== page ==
Posted by Editoress on 08/28/21
Evie Richards became the first ever British world champion - male or female -in the Elite cross-country on Saturday in Val di Sole, Italy, after a dominating performance in the women's race. Behind her, Anne Terpstra recorded the first ever podium appearance for a Dutch woman, and the best result for the Netherlands since Bart Brentjens won the men's world title in 1995. The powerhouse Swiss team had to settle for a bronze medal from Sina Frei.
Catharine Pendrel was the top Canadian/N American, finishing 22nd after riding as high as 15th mid-race. Sandra Walter also had a strong race, finishing 25th. Laurie Arseneault was 43rd, Jennifer Jackson 46th and Cindy Montambault 48th. Emily Batty was 49th, a lap down, and Haley Smith, suffering an ankle injury, dropped out early.
Despite weather forecasts all week calling for rain and temperatures in the mid-teens, race day was warm and sunny, with only a few drops of rain falling. The hot, dry conditions turned the course into a blown out, rutted dustbowl.
Defending world champion Pauline Ferrand Prevot of France jumped into the lead at the end of the start loop, opening a significant gap on the first lap over a chase group containing Richards, Frei, Olympic champion Jolanda Neff (Switzerland), Terpstra, Maja Wloszczowska (Poland) and Rebecca McConnell (Australia). By the end of the first lap, Ferrand Prevot was over half a minute clear, but Richards wasn't happy with the situation and dropped the rest of the chasers to join her French rival by the end of the second lap.
Richards didn't pause after catching Ferrand Prevot, motoring away on the steep climbs to a 38 second lead by the end of the third lap. Ferrand Prevot was fading (eventually finishing sixth), and was caught by Terpstra early in the penultimate fourth lap, who had dropped the remaining chasers to go off in solo pursuit.
Richards continued to extend her lead through the rest of the race - faster on both the climbs and descents - to win by over a minute. Frei and Neff rode together in the bronze medal battle until the final metres of the race, with Frei, the Olympic silver medalist, beating Neff in a sprint.
"Today I'm not sure how much tactics played a part," said Richards, "because I just rode at the front. I was pleased that I got a good start, that was the main thing, and then it was just about keeping calm. In that sense I had the perfect race and didn't make any mistakes. I didn't want to get sucked into [Pauline's] fast start, because then I wouldn't be able to recover; it's a very hard course. I saw that in the Junior race early, with some riders going out too quick. It paid off, I think."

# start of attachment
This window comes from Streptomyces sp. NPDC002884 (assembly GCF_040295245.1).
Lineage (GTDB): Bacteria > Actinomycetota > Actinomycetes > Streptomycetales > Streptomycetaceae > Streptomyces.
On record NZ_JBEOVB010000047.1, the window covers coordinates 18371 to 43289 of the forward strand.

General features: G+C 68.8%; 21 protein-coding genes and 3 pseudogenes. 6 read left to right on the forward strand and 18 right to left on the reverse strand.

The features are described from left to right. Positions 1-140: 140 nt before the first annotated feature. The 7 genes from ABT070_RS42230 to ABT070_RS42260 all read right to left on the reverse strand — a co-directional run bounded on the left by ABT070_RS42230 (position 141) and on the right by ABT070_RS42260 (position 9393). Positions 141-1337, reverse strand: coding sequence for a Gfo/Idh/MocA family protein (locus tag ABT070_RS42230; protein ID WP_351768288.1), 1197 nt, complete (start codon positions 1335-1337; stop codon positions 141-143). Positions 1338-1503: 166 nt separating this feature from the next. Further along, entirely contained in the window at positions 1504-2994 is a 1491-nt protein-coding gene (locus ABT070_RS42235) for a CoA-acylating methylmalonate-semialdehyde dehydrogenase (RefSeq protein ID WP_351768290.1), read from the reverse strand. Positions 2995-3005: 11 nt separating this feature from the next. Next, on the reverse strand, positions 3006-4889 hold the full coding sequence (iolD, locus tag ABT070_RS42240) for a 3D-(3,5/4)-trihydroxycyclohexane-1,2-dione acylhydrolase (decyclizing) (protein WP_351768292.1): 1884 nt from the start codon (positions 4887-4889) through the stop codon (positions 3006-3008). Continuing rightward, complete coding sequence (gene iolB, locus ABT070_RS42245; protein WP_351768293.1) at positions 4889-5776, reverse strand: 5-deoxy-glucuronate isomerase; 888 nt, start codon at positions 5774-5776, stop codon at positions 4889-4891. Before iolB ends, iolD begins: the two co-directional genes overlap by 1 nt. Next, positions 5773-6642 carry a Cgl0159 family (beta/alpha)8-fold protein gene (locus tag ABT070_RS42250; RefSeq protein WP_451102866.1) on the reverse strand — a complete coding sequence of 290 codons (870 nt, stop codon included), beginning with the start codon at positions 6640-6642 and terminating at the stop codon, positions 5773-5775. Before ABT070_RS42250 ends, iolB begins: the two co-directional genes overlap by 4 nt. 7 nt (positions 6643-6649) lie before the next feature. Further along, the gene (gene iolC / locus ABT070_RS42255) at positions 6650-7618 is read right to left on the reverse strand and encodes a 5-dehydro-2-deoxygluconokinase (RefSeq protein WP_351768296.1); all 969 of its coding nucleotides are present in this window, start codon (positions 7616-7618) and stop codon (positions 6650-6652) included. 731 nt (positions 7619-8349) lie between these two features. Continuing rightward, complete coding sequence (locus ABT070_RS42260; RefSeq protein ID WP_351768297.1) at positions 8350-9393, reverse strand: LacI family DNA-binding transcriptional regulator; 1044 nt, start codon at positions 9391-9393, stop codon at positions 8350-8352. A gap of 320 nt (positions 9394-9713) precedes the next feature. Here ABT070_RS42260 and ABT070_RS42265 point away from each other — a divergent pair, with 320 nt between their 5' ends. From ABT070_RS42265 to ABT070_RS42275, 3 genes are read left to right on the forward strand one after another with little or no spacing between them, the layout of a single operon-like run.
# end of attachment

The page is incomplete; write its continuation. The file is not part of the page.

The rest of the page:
Terpstra echoed Richards' comments: "I think I kind of had the same tactic as Evie, but I didn't make a really good start [in the start loop] and I had to come from further behind. If you do a smooth race here and take good lines in the technical sections then you can go far, and I think that is what brought me this medal."
This was Catharine Pendrel's final world championships, her 13th. She was still the top North American rider finisher.
"I really felt like I was charging, and had some of my best sensations of the year, and then in the last lap I think I got a little too much into maintenance mode, and everybody else was on charge mode. I tried to pick it up on the last half lap, but there were too many people on the charge behind me."
I asked Catharine if she was thinking at all about this being her last Worlds? "I thought about it just a little bit with one lap to go; how ironic it was that I felt I was putting together an amazing race ... but the level is just so high. Obviously, you want to go out on your best results, but I'm really happy with the way that I was riding."
"I'm skipping Lenzerheide and going home - my Dad hasn't met his grand daughter yet ... so I'll go home and then Snowshow [World Cup] and Nationals will be my last race."
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